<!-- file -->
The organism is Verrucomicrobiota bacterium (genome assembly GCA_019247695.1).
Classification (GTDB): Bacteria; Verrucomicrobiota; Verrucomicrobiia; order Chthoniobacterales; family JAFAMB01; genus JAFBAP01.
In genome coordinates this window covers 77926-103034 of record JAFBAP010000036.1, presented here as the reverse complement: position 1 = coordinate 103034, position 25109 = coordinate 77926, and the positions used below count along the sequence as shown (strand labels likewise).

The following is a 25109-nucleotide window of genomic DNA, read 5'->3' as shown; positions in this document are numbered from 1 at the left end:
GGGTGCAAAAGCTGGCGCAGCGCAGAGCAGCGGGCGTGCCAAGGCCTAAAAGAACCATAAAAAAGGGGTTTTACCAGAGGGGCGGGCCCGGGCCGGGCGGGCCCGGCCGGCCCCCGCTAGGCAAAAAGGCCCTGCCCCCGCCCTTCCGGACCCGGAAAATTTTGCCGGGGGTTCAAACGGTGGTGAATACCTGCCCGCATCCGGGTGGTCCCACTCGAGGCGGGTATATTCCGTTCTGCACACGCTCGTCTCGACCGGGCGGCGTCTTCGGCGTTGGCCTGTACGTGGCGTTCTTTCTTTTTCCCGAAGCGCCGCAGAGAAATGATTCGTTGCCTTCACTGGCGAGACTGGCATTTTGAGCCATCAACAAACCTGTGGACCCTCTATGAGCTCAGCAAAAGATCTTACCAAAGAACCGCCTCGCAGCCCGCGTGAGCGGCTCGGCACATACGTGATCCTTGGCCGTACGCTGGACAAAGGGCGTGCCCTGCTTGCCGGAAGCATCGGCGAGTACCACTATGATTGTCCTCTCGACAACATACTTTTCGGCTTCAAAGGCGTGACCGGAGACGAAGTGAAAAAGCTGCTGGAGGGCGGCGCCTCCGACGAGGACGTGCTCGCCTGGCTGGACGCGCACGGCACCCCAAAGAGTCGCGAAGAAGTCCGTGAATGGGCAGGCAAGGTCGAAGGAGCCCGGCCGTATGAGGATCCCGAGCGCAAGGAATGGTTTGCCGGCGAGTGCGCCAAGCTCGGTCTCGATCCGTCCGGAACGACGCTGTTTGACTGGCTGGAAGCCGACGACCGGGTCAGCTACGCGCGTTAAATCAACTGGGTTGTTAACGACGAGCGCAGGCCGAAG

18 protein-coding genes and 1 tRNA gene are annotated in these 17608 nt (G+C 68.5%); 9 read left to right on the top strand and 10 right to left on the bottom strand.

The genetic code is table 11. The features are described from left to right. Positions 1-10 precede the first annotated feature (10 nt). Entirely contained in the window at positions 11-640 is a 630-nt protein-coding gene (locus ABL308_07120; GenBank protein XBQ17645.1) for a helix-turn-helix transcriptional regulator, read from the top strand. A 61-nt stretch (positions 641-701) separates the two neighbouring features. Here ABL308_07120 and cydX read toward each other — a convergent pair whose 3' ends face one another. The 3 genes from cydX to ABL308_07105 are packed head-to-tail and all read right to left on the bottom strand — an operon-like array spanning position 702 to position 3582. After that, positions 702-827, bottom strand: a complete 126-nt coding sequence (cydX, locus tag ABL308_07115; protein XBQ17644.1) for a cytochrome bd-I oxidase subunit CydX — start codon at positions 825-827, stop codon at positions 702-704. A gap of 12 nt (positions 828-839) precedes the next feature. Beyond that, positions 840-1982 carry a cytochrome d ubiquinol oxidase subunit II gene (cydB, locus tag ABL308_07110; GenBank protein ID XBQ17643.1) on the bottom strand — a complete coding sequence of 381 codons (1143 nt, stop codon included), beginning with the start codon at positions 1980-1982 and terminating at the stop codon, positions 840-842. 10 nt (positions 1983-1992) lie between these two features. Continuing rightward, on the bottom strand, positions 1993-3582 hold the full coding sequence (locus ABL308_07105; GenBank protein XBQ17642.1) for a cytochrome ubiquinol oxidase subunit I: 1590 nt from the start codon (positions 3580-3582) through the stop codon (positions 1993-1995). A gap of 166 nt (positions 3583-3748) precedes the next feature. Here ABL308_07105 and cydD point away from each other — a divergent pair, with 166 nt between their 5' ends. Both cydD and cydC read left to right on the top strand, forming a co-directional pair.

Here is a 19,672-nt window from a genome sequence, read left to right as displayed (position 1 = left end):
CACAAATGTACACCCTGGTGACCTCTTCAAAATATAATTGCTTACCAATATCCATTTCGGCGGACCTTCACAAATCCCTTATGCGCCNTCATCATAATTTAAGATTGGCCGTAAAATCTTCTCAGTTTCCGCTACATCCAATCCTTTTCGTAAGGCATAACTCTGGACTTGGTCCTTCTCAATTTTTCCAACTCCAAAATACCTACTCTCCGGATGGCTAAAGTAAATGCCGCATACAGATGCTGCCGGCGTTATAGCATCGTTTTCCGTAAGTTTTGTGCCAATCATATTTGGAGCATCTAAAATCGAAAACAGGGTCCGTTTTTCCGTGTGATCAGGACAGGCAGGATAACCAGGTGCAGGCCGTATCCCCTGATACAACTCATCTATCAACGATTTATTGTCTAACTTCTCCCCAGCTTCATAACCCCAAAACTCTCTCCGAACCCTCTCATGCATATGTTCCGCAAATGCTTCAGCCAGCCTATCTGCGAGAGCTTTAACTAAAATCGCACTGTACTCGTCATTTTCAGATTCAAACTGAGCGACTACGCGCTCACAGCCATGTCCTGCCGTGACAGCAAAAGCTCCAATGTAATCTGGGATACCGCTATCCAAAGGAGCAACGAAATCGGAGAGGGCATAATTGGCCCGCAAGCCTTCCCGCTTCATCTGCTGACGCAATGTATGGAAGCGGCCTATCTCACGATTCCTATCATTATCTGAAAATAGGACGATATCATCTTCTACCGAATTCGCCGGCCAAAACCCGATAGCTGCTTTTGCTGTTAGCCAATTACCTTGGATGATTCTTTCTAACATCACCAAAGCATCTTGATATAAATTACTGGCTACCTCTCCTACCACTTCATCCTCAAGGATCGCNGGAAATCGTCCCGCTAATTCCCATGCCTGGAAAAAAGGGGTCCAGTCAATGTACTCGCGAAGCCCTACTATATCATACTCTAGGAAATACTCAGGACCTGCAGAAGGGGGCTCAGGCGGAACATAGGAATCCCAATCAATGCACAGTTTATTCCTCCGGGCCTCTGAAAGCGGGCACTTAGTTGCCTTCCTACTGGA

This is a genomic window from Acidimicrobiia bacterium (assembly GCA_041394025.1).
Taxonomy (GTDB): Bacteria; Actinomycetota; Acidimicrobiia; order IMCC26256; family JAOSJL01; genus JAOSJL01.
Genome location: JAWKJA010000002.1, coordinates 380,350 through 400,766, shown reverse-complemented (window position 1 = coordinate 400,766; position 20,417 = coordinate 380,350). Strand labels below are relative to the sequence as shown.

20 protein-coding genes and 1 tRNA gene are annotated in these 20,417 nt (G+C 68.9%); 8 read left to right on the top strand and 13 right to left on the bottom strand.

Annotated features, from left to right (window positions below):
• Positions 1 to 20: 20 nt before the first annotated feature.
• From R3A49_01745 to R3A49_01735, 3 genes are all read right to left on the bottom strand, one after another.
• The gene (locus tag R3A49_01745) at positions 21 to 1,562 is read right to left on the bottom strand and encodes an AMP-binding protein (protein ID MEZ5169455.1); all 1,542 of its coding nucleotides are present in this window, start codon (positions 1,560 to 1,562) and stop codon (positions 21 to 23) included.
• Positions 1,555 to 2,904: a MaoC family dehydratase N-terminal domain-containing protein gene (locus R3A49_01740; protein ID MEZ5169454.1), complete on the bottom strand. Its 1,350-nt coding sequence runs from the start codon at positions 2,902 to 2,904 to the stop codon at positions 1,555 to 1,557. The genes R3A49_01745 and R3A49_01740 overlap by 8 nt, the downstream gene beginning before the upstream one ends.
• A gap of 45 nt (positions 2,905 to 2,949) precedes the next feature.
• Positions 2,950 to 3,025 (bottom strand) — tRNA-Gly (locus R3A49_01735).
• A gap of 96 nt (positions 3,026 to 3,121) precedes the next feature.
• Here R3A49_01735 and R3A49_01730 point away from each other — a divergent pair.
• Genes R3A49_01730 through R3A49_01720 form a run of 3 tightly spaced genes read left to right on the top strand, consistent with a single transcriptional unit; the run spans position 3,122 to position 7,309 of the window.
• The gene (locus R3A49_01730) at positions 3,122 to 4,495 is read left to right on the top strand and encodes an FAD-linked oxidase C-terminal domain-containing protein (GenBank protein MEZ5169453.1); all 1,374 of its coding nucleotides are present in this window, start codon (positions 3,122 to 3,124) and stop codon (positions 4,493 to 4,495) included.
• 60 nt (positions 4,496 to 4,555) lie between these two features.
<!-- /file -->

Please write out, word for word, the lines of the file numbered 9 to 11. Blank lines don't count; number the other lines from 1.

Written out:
CACAAATGTACACCCTGGTGACCTCTTCAAAATATAATTGCTTACCAATATCCATTTCGGCGGACCTTCACAAATCCCTTATGCGCCNTCATCATAATTTAAGATTGGCCGTAAAATCTTCTCAGTTTCCGCTACATCCAATCCTTTTCGTAAGGCATAACTCTGGACTTGGTCCTTCTCAATTTTTCCAACTCCAAAATACCTACTCTCCGGATGGCTAAAGTAAATGCCGCATACAGATGCTGCCGGCGTTATAGCATCGTTTTCCGTAAGTTTTGTGCCAATCATATTTGGAGCATCTAAAATCGAAAACAGGGTCCGTTTTTCCGTGTGATCAGGACAGGCAGGATAACCAGGTGCAGGCCGTATCCCCTGATACAACTCATCTATCAACGATTTATTGTCTAACTTCTCCCCAGCTTCATAACCCCAAAACTCTCTCCGAACCCTCTCATGCATATGTTCCGCAAATGCTTCAGCCAGCCTATCTGCGAGAGCTTTAACTAAAATCGCACTGTACTCGTCATTTTCAGATTCAAACTGAGCGACTACGCGCTCACAGCCATGTCCTGCCGTGACAGCAAAAGCTCCAATGTAATCTGGGATACCGCTATCCAAAGGAGCAACGAAATCGGAGAGGGCATAATTGGCCCGCAAGCCTTCCCGCTTCATCTGCTGACGCAATGTATGGAAGCGGCCTATCTCACGATTCCTATCATTATCTGAAAATAGGACGATATCATCTTCTACCGAATTCGCCGGCCAAAACCCGATAGCTGCTTTTGCTGTTAGCCAATTACCTTGGATGATTCTTTCTAACATCACCAAAGCATCTTGATATAAATTACTGGCTACCTCTCCTACCACTTCATCCTCAAGGATCGCNGGAAATCGTCCCGCTAATTCCCATGCCTGGAAAAAAGGGGTCCAGTCAATGTACTCGCGAAGCCCTACTATATCATACTCTAGGAAATACTCAGGACCTGCAGAAGGGGGCTCAGGCGGAACATAGGAATCCCAATCAATGCACAGTTTATTCCTCCGGGCCTCTGAAAGCGGGCACTTAGTTGCCTTCCTACTGGA

This is a genomic window from Acidimicrobiia bacterium (assembly GCA_041394025.1).
Taxonomy (GTDB): Bacteria; Actinomycetota; Acidimicrobiia; order IMCC26256; family JAOSJL01; genus JAOSJL01.